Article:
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Seeking the Elusive Grade 1 Batt Installation

I finally found insulation contractors capable of Grade 1 work — in the very competitive multifamily market

Posted on Sep 4 2014 by Carl Seville, GBA Advisor

Having spent much of my time writing for GBAGreenBuildingAdvisor.com whining and complaining about the state of the insulation industry, it is now time for me to eat a little crow. The insulation work at one of our multifamily certification projects has, amazingly, met – and even possibly exceeded – my expectations for quality.

After recently being fired from a certification project because we were being too demanding on the contractor, we were pleasantly surprised to find another client who was not only willing but eager to do high quality building envelopeExterior components of a house that provide protection from colder (and warmer) outdoor temperatures and precipitation; includes the house foundation, framed exterior walls, roof or ceiling, and insulation, and air sealing materials. work. To meet NGBSNational Green Building Standard Based on the NAHB Model Green Home Building Guidelines and passed through ANSI. This standard can be applied to both new homes, remodeling projects, and additions. certification through the prescriptive path, the project needed to meet the Grade 1 installation standard for insulation. Since the budget included fiberglass batt insulationInsulation, usually of fiberglass or mineral wool and often faced with paper, typically installed between studs in walls and between joists in ceiling cavities. Correct installation is crucial to performance. , we raised our concerns early in the process, apparently with some success as the contractor found an installer who not only claimed to do Grade 1 work, but actually accomplished it.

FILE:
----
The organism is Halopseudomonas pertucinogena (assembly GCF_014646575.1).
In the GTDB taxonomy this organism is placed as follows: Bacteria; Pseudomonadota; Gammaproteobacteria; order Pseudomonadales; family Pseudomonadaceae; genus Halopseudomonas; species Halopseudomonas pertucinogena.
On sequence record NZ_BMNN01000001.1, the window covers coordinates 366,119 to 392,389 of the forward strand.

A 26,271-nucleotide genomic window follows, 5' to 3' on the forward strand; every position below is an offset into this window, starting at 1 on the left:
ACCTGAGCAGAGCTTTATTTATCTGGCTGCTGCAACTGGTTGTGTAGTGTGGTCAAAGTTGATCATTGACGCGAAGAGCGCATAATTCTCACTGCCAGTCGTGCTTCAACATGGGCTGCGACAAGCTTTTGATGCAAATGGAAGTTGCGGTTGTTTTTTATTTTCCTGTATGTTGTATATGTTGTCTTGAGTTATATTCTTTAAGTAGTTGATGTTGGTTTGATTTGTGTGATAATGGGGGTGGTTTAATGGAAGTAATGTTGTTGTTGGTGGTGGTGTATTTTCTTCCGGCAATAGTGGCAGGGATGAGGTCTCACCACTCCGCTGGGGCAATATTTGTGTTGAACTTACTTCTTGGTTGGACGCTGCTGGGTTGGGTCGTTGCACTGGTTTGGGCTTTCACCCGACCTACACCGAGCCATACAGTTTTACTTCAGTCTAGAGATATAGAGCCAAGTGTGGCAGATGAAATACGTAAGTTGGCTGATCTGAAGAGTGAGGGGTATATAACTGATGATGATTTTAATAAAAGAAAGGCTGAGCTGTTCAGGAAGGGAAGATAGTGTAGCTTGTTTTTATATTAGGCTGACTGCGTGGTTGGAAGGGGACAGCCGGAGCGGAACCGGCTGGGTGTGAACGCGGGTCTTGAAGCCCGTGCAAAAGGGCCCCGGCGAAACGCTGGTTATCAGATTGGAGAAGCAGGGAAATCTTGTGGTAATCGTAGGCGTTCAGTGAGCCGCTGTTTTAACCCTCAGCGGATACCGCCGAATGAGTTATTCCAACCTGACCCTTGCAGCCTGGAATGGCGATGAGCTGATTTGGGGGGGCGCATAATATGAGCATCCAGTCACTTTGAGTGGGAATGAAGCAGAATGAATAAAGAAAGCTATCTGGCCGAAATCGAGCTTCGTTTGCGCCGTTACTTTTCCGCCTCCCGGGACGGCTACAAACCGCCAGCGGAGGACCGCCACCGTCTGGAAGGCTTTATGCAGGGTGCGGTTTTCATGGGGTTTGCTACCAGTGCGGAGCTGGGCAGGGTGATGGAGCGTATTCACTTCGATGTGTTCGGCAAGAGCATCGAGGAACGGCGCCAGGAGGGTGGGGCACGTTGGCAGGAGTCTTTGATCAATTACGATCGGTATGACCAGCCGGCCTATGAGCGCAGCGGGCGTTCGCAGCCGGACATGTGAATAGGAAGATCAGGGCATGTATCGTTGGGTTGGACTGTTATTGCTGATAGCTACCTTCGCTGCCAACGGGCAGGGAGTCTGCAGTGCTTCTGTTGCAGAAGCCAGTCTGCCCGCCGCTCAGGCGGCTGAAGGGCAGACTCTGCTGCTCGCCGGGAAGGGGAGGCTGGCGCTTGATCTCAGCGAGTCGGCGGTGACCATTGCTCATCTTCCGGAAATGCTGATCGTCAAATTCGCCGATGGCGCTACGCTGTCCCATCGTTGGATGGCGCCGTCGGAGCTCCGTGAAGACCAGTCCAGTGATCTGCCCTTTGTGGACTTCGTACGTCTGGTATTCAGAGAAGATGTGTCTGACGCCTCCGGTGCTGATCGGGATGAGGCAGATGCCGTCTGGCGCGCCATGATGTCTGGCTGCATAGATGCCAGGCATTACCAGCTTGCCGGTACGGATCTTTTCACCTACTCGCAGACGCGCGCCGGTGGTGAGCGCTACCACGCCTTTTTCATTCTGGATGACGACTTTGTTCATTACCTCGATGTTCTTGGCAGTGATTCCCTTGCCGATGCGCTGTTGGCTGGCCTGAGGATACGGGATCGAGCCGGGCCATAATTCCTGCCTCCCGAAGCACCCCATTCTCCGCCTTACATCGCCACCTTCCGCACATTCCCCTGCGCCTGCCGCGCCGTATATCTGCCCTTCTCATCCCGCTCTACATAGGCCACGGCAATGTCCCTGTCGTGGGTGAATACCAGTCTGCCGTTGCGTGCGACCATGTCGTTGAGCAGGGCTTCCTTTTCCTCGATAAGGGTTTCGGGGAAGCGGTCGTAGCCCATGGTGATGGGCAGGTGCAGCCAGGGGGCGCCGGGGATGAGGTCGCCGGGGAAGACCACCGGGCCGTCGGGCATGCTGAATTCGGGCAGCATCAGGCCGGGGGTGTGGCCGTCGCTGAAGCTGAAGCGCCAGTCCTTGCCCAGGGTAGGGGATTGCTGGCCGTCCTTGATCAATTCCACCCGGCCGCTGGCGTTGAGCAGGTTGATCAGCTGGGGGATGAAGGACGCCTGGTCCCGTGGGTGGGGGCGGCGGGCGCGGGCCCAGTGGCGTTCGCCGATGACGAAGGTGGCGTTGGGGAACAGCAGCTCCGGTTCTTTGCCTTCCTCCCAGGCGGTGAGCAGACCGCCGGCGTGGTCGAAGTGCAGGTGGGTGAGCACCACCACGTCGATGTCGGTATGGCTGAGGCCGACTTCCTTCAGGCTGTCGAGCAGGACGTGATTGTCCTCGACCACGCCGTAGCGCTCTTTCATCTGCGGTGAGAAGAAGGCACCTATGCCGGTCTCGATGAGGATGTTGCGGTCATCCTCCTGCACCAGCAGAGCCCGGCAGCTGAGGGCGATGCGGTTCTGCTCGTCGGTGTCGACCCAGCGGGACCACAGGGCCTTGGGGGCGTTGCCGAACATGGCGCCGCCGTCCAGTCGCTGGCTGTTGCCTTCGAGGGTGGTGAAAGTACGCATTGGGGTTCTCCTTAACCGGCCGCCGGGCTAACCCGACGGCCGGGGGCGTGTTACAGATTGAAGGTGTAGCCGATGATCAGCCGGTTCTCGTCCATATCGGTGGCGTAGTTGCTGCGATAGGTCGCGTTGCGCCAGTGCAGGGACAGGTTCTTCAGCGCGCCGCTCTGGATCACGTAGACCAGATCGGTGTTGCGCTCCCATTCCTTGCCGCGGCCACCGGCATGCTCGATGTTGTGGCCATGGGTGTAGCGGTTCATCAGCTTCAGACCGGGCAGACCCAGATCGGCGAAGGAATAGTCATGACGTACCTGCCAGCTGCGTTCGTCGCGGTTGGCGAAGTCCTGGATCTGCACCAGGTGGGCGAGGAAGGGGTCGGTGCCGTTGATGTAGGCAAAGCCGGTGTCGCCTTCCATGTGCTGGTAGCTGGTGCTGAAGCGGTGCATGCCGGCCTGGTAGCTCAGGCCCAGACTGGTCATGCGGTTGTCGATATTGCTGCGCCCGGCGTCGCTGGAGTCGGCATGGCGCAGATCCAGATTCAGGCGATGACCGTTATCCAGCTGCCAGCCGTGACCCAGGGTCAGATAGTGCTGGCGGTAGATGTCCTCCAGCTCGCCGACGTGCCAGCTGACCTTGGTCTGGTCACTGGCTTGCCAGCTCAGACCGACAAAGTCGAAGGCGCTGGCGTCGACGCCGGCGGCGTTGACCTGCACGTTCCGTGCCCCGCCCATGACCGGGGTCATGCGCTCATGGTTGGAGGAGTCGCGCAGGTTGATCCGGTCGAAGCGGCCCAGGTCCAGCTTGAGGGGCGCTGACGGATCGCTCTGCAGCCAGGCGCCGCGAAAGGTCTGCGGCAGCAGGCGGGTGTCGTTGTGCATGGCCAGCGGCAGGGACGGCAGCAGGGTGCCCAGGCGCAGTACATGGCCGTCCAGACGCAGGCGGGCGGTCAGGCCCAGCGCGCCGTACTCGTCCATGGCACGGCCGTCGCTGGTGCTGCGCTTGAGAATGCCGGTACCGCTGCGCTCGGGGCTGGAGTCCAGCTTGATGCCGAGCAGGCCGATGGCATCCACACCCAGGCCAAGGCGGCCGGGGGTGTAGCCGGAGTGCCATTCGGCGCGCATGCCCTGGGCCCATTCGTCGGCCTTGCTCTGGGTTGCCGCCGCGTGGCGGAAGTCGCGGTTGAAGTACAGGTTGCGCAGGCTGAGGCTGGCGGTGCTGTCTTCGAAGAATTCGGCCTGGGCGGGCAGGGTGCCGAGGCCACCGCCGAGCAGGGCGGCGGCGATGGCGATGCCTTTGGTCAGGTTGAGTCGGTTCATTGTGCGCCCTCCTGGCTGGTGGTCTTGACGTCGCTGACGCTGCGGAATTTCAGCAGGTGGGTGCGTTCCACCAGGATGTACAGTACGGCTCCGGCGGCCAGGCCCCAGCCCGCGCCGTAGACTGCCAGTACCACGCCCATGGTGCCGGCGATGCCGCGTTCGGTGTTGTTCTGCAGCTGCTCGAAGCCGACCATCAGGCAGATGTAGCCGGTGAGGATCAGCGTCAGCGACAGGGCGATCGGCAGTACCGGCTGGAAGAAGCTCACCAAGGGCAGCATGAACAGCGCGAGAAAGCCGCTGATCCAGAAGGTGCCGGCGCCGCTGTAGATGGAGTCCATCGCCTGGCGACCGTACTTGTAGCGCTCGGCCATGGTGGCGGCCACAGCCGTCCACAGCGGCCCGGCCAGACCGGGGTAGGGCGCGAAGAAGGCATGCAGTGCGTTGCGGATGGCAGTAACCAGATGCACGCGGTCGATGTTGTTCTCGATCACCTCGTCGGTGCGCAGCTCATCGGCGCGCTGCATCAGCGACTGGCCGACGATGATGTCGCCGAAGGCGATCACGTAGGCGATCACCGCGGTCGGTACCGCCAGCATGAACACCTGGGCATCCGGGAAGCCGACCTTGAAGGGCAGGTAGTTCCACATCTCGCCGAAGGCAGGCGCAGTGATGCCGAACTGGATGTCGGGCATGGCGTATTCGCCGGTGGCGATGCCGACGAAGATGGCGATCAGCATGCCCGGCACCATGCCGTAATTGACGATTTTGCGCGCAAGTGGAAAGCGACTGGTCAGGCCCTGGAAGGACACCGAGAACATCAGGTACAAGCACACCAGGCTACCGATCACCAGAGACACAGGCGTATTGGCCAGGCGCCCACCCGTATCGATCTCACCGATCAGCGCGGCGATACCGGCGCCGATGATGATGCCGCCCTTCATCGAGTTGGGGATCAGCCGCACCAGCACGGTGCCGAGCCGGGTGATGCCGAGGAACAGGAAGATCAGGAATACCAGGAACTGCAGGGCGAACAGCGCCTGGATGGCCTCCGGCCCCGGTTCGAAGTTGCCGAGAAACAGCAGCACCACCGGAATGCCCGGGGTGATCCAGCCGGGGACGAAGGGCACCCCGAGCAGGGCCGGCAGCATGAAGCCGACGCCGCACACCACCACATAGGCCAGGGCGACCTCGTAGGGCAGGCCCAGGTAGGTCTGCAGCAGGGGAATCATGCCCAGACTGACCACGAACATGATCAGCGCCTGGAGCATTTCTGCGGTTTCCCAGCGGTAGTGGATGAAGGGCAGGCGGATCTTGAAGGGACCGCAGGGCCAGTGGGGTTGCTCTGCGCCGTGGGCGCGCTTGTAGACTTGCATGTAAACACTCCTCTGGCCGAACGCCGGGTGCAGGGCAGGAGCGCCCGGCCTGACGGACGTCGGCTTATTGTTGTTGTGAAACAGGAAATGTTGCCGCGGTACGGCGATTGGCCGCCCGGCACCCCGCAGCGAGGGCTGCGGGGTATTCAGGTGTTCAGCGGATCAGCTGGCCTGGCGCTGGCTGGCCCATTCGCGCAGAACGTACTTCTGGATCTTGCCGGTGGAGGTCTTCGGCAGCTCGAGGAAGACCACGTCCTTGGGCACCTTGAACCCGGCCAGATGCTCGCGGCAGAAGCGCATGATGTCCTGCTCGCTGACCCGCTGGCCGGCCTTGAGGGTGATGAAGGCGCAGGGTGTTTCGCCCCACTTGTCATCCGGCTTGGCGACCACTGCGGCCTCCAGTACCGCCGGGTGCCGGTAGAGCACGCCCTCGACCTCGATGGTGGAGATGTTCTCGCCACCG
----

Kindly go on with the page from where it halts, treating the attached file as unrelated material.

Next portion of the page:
The installers are proud of their work and it shows. The batts are consistently cut properly to fit the wall cavities, and are (mostly) split around wires and pipes. Interestingly, during a recent inspection, I pulled back some batts around plumbing drains to find the lower section split properly while the top section wasn’t. I find it hard to understand the thought process behind this type of inconsistency.

Air sealing is still a challenge

During our initial walk-through prior to the start of insulation, we identified several chases on each floor that required additional air sealing. The construction team was not aware of these energy code and NGBS requirements. Although the city building inspectors don’t seem to enforce them, we do.

The team installed drywall in the chases to provide the required air barrierBuilding assembly components that work as a system to restrict air flow through the building envelope. Air barriers may or may not act as a vapor barrier. The air barrier can be on the exterior, the interior of the assembly, or both.. We recently invited the architects to meet with us on site to discuss some of the air sealing details, providing them feedback on how they can better document them on future projects.

The envelope, please

One of the issues we see in multifamily buildings is inconsistent definition and location of the building envelope.

Exterior walls are pretty straightforward, except for the assorted bump-outs that are typically only aesthetic. With few exceptions, the on-grade or elevated podium slabs generally define the bottom of the envelope.

Roofs vary from steep slope to flat, offering multiple opportunities for insulation location, and often creating complex kneewall conditions. We see flat roofs specified with deck insulation as the base for roofing (not intended to serve as thermal insulation), often with ceiling insulation specified – creating a sort of semi-conditioned attic that wastes much of the value of the roof deck insulation.

In one recent project, where the specified roof deck insulation was adequate as the thermal barrier, we recommended that the ceiling insulation be eliminated, creating a fully conditioned attic in the process. This detail did create some kneewalls that needed additional attention at cantilevers and against elevator shafts, but the overall results were better and less expensive than the original design.

Onward and upward

As our consulting and certification work on multifamily building expands, we continue to find new and interesting challenges that must be overcome for our clients to meet green certification. We see every challenge as an opportunity to improve building performance, learn something new, and help others figure out how to do a better job the next time.

One great thing about this business is that there are always new challenges, keeping us and our clients on our toes and our days interesting.


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